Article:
Personally (and possibly because I do not understand the science to a sufficient level) I am sceptical about temperature figures derived from tree rings - tree ring patterns reflect annual growth rates which may be affected by other factors such as drought, land management practices or more recently "acid rain". However this scepticism does not extend to unqualified denial of mans effect on the atmosphere.

   
 

Offline Madidus_Scientia

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How is past climate inferred from tree-rings and corals?
« Reply #4 on: 08/01/2010 12:38:12 »
A quote from the link litespeed pasted:

Quote
Climate alarmists contend that the degree of global warmth over the latter part of the 20th century was greater than it has been at any other time over the past one to two millennia, because this contention helps support their claim that what they call the "unprecedented" temperatures of the past few decades were CO2-induced. Hence, they cannot tolerate the thought that the Medieval Warm Period of a thousand years ago could have been just as warm as, or even warmer than, it has been recently, especially since there was so much less CO2 in the air a thousand years ago than there is now. Likewise, they are equally loath to admit that temperatures of the Roman Warm Period of two thousand years ago may also have rivaled, or exceeded, those of the recent past, since atmospheric CO2 concentrations at that time were also much lower than they are today.

This is bullrubbish. A straw man argument. As it has been pointed out to you before climate scientists know very well that CO2 is not the only driver of climate.

They do however believe that it is the major factor in current global warming.

For those who have a spare 7 minutes this youtube video explains it well.
« Last Edit: 08/01/2010 12:45:24 by Madidus_Scientia »
 

Offline litespeed

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How is past climate inferred from tree-rings and corals?
« Reply #5 on: 09/01/2010 18:53:43 »
Hi Mazurka,

Just a couple of points. First, I don't know this guy Daly and will withdraw use of his commentary on the hockey stick for now. However, I found this excellent discussion of the debate in Wikepedia. http://en.wikipedia.org/wiki/Hockey_stick_controversy.

Further, as you point out, the hockey stick guys Mann et al [MBH] used a variety of proxy matterial however:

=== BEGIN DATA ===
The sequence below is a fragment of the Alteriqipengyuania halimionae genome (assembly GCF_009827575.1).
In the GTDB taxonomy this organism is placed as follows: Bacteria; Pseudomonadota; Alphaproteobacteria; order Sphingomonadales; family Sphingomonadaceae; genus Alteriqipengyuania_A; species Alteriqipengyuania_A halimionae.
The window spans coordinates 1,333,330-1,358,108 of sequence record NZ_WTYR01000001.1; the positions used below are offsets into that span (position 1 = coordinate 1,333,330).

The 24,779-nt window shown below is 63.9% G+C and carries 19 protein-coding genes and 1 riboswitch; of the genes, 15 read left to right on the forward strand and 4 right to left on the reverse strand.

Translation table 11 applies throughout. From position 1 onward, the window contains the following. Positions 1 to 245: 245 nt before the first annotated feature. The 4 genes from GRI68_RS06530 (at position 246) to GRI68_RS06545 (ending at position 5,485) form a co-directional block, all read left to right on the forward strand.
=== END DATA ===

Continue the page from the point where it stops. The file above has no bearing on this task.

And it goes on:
"The report found that MBH method creates a PC1 statistic dominated by bristlecone and foxtail pine tree ring series (closely related species). However there is evidence in the literature, that the use of the bristlecone pine series as a temperature proxy may not be valid (suppressing "warm period" in the hockey stick handle); and that bristlecones do exhibit CO2-fertilized growth over the last 150 years (enhancing warming in the hockey stick blade)."

The above commentary seems incomplete to me. This is because what seems most suppressed in the MBH graph is the severity of the little ice age [LIA]. Further, although brislecone pines "do exhibit CO2-fertilized growth" that is an independent variable from temperature. The most obvious conclusion is some of these issues are anything but settled.

Also note the reconstructed graph shows the climate has been warming on and off since at least 1700, with a large spike beginning in about 1900. However, not everyone agrees this spike is primarily due to human CO2. I have seen at least two or three commentaries that contend most [2/3] of the 20th century warming was caused by increased solar activity that did two things. First, it provided warming in and of itself.

Second, increased solar output reduces cosmic rays with a corresponding reduction in low level cloud formation. They contend low level clouds reflect more back up then back down. I have not provided citations for a couple of reasons. As stated in another thread, I am only about 1/3 of the way through my cosmic ray investigation. Further, I don't have the bookmarks organized.

I will point out, however, sunspot cycle 24 has still gone missing. This might be bad for crops. At least in England  :) http://www.bioedonline.org/news/news.cfm?art=686

JUST FOR GRINS:
"River Thames frost fairs were held on the Tideway of the River Thames at London between the 15th and 19th centuries when the river froze over. During that time the British winter was more severe than now, and the river was wider and slower.

"During the Great Frost of 1683–84, the worst frost recorded in England,[1][2][3] the Thames was completely frozen for two months, the ice 11 inches (28 cm) thick at London. Solid ice was reported extending for miles off the coasts of the southern North Sea (England, France and the Low Countries), causing severe problems for shipping and preventing the use of many harbours.[4] Near Manchester, the ground was frozen to 27 inches; in Somerset, to more than 4 feet."

http://en.wikipedia.org/wiki/River_Thames_frost_fairs

 

Offline Mazurka

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How is past climate inferred from tree-rings and corals?
« Reply #6 on: 11/01/2010 11:26:17 »
As I previously indicated, I am not entirely happy with the use of tree rings as temperature proxies as I am not sufficiently knowledgeable about the state of the art in dendro studies

It is easy to pluck out quotes that criticize this, or indeed any other, aspect of climate science. Subsequent paragraphs  in the wiki not quoted...
"The result of fixing some of the alleged errors in the overall reconstruction does not change the general shape of the most recent part of the reconstruction.
Similarly, studies that use completely different methodologies also yield very similar reconstructions".

Given that instrumented temperature data of increasing accuracy is available from 1850 or so, which is around the time that fossil CO2 became the dominant industrial fuel source, I am not too bothered about issues of CO2 fertilisation skewing the record for the recent past.

 

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How is past climate inferred from tree-rings and corals?
« Reply #6 on: 11/01/2010 11:26:17 »